Legislative Amendments Shelved
Under the FTAA a code of conduct was set to be introduced regulating short-term letting in NSW. The commencement of this code has now been put on hold.
The code of conduct sets out rights and obligations of short term accommodation participants and provides for the resolution of disputes and complaints. There were to be civil penalties for breach of up to $22,000 for an individual or $110,000 for a corporation.
These provisions would have operated to give owners corporations greater comfort in relation to the conduct of participants in short-term letting in strata schemes. At this stage it is unclear when the code of conduct will come into effect, if at all.
New regulations regarding fire safety compliance for premises who provide short term letting, that would have potentially affected strata schemes and the requirement to provide an annual fire safety statement, have also been put on hold.
In 2018 the NSW Government announced its intention to amend the Environmental Planning and Assessment Act 1979 (EPAA) to set limits and caps on the number of days a property could be provided for short term accommodation. These provisions have not been drafted into a bill and it is now unclear whether they will be introduced into legislation at all.
Strata schemes should put by-laws in place before health and safety orders are lifted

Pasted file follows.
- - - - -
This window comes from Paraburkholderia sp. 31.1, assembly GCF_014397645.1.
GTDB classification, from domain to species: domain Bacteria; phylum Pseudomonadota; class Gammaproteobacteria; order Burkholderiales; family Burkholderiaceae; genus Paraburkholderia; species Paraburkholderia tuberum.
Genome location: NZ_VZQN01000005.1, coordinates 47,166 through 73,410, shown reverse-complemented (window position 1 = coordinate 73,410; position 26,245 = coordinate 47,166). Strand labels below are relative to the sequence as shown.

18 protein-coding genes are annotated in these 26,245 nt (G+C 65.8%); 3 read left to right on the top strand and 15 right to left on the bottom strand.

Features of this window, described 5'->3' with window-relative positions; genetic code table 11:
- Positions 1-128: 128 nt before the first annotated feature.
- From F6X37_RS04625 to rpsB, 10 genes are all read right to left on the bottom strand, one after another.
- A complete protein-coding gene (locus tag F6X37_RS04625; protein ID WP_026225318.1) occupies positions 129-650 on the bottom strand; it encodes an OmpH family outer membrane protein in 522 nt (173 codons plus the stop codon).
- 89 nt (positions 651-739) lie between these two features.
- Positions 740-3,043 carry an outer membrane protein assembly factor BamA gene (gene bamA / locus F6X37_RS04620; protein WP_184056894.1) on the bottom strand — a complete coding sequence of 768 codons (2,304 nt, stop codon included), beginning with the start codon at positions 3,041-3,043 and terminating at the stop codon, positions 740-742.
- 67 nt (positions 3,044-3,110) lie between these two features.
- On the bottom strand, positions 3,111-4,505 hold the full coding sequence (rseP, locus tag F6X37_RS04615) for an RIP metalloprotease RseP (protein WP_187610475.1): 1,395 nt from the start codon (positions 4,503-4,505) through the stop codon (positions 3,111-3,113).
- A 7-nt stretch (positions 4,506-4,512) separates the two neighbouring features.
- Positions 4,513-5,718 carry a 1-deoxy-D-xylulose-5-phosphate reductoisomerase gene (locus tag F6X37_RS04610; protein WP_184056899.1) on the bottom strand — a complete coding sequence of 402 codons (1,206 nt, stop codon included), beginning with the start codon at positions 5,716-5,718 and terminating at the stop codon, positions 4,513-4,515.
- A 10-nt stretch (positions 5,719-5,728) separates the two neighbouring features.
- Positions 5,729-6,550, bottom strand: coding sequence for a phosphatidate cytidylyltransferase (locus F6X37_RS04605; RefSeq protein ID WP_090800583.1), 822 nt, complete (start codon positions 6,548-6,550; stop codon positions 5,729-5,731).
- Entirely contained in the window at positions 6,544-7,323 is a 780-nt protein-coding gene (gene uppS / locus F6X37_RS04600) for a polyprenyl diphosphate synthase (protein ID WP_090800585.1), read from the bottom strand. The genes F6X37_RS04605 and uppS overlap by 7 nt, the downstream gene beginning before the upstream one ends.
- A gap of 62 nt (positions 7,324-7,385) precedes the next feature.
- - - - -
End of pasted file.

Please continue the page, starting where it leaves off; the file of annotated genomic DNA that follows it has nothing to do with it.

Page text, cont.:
Now is an opportune time for strata schemes to review their by-laws and amend or resolve a new by-law for short term letting noting section 137A SSMA. The new legislation gives owners corporations some long awaited certainty as to what they can and can’t do to restrict and/or control short term letting in their strata schemes.
Q&A: Can lot owners still use a residential tenancy agreement as a shield to permit short term letting?
Question: We have a big player business with a 12 plus portfolio in our residential block who claim they are taking residential tenancy agreements for every Short Term Letting guest they place in one of their apartments in our building. They have prospective Short Term Letting guest fill out their amended version of a Residential Tenancy Agreement. This claim that all Short Term Guests are tenants has allowed them to defeat the DA application process. Will these new laws overcome this loophole?
Answer: As well as the change to the Strata Schemes Management Act 2015 (section 137A) there has also been a change to the Residential Tenancies Act 2010 [section 8(1)(bb)] – this new section means short term letting arrangements are expressly excluded from the operation of the Residential Tenancies Act. This means that lot owners can no longer use a residential tenancy agreement as a shield to permit short term letting in an area where it is otherwise not permitted.
Have a question about the April 2020 changes to short term letting in NSW strata properties or something to add to the article? Leave a comment below.Embed
- Good Friday set to be the day for NSW Owners Corporations to finally get laws to restrict short-term letting
- NSW: Q&A Short Term Letting, Airbnb and Coronavirus
- NSW: Coronavirus (COVID-19) and NSW strata schemes
- NAT: COVID-19, Insurance and Strata Properties – FAQs
This post appears in Strata News #338
Disclaimer: The information contained in this article is provided as personal information only. It is not intended to be legal advice and it should not be used as legal or professional advice. The information in this article should be relied upon – lot owners and owners corporations should seek legal advice for their specific circumstances.